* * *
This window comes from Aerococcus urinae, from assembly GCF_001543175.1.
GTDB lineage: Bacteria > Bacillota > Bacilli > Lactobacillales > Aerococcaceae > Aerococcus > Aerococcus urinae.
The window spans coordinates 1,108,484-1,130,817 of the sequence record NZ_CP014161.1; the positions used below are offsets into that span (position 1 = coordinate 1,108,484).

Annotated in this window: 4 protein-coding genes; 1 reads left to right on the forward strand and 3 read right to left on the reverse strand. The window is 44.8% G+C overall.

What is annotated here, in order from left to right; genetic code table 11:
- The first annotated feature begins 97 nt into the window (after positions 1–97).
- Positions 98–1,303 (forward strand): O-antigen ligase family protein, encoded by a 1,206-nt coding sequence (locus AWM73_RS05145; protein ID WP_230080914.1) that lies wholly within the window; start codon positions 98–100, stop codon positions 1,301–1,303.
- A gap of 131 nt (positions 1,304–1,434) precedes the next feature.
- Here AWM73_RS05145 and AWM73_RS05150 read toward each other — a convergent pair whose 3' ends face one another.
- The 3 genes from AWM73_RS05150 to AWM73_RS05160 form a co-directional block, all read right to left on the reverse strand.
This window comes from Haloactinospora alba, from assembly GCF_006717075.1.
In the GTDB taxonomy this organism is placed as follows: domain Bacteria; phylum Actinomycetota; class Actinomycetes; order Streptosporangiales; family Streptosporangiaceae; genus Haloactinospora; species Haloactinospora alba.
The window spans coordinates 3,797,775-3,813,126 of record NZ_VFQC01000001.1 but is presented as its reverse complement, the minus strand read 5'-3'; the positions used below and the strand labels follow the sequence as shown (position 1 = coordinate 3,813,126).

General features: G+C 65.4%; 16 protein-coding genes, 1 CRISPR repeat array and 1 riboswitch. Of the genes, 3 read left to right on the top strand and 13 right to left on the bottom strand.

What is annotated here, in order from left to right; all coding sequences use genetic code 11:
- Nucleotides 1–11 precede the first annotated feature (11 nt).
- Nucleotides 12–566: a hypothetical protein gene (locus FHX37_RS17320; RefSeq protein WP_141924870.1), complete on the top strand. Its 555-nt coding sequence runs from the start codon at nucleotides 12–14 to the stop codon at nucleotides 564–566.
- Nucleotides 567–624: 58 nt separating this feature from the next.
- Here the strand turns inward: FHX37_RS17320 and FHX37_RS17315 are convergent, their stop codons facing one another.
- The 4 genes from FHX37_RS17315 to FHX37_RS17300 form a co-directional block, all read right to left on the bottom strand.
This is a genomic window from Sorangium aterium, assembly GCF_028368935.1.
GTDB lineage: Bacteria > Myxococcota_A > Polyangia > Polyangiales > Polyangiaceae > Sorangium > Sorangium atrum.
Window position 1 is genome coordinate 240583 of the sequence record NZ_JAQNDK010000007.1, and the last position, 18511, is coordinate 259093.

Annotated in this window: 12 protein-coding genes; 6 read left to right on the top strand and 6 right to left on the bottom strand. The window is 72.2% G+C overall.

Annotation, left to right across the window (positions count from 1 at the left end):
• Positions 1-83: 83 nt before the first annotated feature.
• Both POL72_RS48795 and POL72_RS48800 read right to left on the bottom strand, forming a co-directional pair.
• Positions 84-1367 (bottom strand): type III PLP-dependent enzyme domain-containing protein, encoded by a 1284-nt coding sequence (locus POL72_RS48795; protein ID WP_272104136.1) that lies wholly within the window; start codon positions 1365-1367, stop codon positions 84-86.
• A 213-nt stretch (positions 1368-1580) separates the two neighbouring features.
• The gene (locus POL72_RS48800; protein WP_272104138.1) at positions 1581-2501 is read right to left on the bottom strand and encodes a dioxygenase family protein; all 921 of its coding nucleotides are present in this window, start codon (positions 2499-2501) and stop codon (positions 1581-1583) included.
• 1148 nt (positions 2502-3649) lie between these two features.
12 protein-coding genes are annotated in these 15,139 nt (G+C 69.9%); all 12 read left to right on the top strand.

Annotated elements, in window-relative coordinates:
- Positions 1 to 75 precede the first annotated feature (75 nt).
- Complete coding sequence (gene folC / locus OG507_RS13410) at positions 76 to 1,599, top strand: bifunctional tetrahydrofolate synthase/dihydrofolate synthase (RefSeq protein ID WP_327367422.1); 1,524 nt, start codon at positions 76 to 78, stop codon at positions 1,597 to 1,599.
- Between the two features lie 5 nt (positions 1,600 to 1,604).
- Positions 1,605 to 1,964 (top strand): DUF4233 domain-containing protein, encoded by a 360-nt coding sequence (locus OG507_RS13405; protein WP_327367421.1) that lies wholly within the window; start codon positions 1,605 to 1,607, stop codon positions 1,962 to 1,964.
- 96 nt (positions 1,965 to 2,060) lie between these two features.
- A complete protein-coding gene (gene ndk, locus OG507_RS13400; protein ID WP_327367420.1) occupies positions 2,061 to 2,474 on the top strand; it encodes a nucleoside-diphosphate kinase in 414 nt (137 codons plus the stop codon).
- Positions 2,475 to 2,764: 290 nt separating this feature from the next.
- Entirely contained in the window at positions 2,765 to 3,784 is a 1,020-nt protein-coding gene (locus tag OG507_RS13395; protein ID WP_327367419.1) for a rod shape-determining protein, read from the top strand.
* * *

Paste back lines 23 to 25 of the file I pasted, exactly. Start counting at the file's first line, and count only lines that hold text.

Window position 1 is genome coordinate 240583 of the sequence record NZ_JAQNDK010000007.1, and the last position, 18511, is coordinate 259093.

Annotated in this window: 12 protein-coding genes; 6 read left to right on the top strand and 6 right to left on the bottom strand. The window is 72.2% G+C overall.

Annotation, left to right across the window (positions count from 1 at the left end):